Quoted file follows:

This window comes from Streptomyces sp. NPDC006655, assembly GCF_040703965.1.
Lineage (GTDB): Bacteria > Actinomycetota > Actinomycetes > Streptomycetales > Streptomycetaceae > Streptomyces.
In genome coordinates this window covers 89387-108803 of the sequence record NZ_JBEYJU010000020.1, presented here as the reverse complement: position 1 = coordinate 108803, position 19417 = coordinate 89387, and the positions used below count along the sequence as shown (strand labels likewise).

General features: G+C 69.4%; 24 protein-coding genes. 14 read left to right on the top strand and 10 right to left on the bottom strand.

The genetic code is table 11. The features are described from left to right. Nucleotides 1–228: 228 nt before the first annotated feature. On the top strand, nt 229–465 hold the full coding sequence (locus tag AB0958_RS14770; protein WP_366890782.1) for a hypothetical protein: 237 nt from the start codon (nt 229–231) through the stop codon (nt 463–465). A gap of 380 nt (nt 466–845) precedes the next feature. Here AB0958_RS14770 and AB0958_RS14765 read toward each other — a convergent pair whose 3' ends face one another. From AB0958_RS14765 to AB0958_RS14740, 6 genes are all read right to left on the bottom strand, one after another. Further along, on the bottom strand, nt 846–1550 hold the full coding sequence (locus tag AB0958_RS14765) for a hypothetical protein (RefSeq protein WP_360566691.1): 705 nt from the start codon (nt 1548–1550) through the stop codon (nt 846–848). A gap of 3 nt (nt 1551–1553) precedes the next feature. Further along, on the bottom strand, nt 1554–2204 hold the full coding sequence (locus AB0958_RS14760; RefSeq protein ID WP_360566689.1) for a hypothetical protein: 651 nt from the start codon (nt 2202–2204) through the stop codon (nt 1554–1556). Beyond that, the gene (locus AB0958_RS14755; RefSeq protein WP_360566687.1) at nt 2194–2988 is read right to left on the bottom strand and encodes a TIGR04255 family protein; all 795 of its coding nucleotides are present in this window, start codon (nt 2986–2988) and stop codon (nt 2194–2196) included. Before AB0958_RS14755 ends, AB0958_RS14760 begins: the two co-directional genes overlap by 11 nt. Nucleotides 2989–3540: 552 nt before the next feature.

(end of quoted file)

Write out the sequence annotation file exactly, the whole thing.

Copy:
This window comes from Streptomyces sp. NPDC006655, assembly GCF_040703965.1.
Lineage (GTDB): Bacteria > Actinomycetota > Actinomycetes > Streptomycetales > Streptomycetaceae > Streptomyces.
In genome coordinates this window covers 89387-108803 of the sequence record NZ_JBEYJU010000020.1, presented here as the reverse complement: position 1 = coordinate 108803, position 19417 = coordinate 89387, and the positions used below count along the sequence as shown (strand labels likewise).

General features: G+C 69.4%; 24 protein-coding genes. 14 read left to right on the top strand and 10 right to left on the bottom strand.

The genetic code is table 11. The features are described from left to right. Nucleotides 1–228: 228 nt before the first annotated feature. On the top strand, nt 229–465 hold the full coding sequence (locus tag AB0958_RS14770; protein WP_366890782.1) for a hypothetical protein: 237 nt from the start codon (nt 229–231) through the stop codon (nt 463–465). A gap of 380 nt (nt 466–845) precedes the next feature. Here AB0958_RS14770 and AB0958_RS14765 read toward each other — a convergent pair whose 3' ends face one another. From AB0958_RS14765 to AB0958_RS14740, 6 genes are all read right to left on the bottom strand, one after another. Further along, on the bottom strand, nt 846–1550 hold the full coding sequence (locus tag AB0958_RS14765) for a hypothetical protein (RefSeq protein WP_360566691.1): 705 nt from the start codon (nt 1548–1550) through the stop codon (nt 846–848). A gap of 3 nt (nt 1551–1553) precedes the next feature. Further along, on the bottom strand, nt 1554–2204 hold the full coding sequence (locus AB0958_RS14760; RefSeq protein ID WP_360566689.1) for a hypothetical protein: 651 nt from the start codon (nt 2202–2204) through the stop codon (nt 1554–1556). Beyond that, the gene (locus AB0958_RS14755; RefSeq protein WP_360566687.1) at nt 2194–2988 is read right to left on the bottom strand and encodes a TIGR04255 family protein; all 795 of its coding nucleotides are present in this window, start codon (nt 2986–2988) and stop codon (nt 2194–2196) included. Before AB0958_RS14755 ends, AB0958_RS14760 begins: the two co-directional genes overlap by 11 nt. Nucleotides 2989–3540: 552 nt before the next feature.